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Light-activated Reversible Inhibition by Assembled Trap (LARIAT) Technology

A unique optogenetic technology to uncover the secrets of the brain

“Optogenetics represent the best technology for understanding the numerous functions of neurons and new neural networks in the brain. However, its application to the studies of signaling in neurons has been limited. The optogenetic technology we developed can not only activate neurons but also induce their growth and differentiation through light, presenting the possibility of a fundamental cure for senile dementia, depression, and Parkinson's disease. Currently, studies are being conducted in the fields of tumor metastasis and neuroscience in various animal models using Light-Activated Reversible Inhibition by Assembled Trap (LARIAT) technology. We are hopeful that it will ultimately play a crucial role in the discovery of tumor treatment methods and in revealing the role of neurons within the complex neural network."

Utilization in research of cells and signaling in tumors

Synapses, which are connectors between neurons in the neural network, are configured differently according to individual memories, experiences, and ailments. The amount, size, and shape of synapses greatly affect human actions, thoughts, and emotions at all times. Optogenetics is a new field of neuroscience that studies the activation of synapses in specific pathways when humans think, feel emotions, or suffer certain ailments.
Optogenetics aims to control signaling in cells using light and can be used to control protein functions and even animal behavior. This is possible due to the application of channelrhodopsin (blue light photoreceptor proteins in green algae necessary for inducing phototaxis in reaction to blue light) in neurons. By activating channelrhodopsin in neurons, the molecule senses light and converts it into electric signals that activates the neuron as if external stimulation was applied. As channelrhodopsin reacts sensitively, blue light-emitting lasers or blue LEDs can be used.

Professor Karl Deisseroth's study, which activated channelrhodopsin expressed in the neurons of mice with light to control mice behavior opened the field of optogenetics. A system by which light (remote control) can be used to control synapses (receiver) had been made possible. However, his method activates the target neurons in the mouse brain through ion channel proteins. If light can be used to activate desired neurons, there should also be a way to control target proteins within neuron or neural synapses. That is the light-activated reversible inhibition by assembled trap (LARIAT) technology developed by Professor Won Do Heo's team at KIB.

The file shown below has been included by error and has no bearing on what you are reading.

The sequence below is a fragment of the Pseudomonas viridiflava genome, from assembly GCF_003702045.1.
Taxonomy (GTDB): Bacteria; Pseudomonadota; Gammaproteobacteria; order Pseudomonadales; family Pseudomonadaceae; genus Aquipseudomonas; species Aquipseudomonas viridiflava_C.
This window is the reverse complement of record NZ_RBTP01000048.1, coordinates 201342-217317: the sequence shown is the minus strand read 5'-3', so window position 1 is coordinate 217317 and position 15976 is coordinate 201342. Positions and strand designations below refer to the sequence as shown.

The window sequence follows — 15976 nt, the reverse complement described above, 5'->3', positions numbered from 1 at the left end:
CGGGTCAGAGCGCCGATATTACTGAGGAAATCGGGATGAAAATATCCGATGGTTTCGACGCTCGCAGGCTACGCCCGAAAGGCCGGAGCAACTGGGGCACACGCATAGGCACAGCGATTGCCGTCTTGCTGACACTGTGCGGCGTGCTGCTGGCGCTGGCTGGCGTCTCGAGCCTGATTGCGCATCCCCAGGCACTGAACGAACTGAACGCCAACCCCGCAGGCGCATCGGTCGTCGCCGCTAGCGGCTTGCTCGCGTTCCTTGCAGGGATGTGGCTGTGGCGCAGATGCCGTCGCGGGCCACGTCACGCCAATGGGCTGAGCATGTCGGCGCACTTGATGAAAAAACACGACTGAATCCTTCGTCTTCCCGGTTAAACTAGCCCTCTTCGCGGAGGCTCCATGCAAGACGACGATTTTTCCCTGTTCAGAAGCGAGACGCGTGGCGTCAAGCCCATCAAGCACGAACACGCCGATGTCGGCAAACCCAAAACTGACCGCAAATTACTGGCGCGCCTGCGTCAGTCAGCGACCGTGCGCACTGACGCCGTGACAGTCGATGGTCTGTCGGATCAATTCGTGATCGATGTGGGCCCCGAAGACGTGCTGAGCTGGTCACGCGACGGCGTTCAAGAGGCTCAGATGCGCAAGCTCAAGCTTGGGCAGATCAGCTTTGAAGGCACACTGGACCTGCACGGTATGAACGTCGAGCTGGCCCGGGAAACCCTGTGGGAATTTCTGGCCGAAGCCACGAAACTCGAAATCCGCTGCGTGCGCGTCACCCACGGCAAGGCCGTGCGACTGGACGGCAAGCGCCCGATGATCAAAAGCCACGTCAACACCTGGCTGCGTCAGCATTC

In this technology, when light is irradiated onto cells, a protein complex called LARIAT is formed instantaneously within the cell to trap certain proteins and inhibit the functions of the target proteins. Professor Won Do Heo's team observed that when light is irradiated onto a small area of several micrometers in a single cell, protein functions in that area are inhibited rapidly and specifically, with functions returning quickly when the light is switched off. Using these findings, they were able to inhibit target protein functions by trapping various proteins that affect cell division, growth, and movement within the LARIAT.
Until now, studies were focused on genetic or medicinal methods for the inhibition of specific protein functions in animals. However, the LARIAT technology developed by Professor Won Do Heo's team enabled the deactivation of important bio phenomena, such as cell division and movement, without the administration of any substance other than light with easy and reversible control by switching a light on and off. This discovery has drawn widespread interest around the world. LARIAT technology's ability to prevent cell division through human control has strong potential for application to cancer cells with widespread implications for tumor cell structure and signaling studies.

Professor Won Do Heo's team is currently working on technologies in the field of neuroscience to control various protein functions and discover their roles in the brain. This involves the process of imaging neural signaling in the cognition and social behavior of mice. Going beyond the field of optogenics, the team aims to discover sensor proteins for other effective stimulation such as heat, ultrasound, and magnetic fields to develop new technologies such thermogenetics and magnetogenetics. The results of this study were published in the June issue of Nature Methods (IF 23.565), the world's most influential journal in the field of biochemical research methods, published by the Nature Publishing Group.
2014 Annual Report

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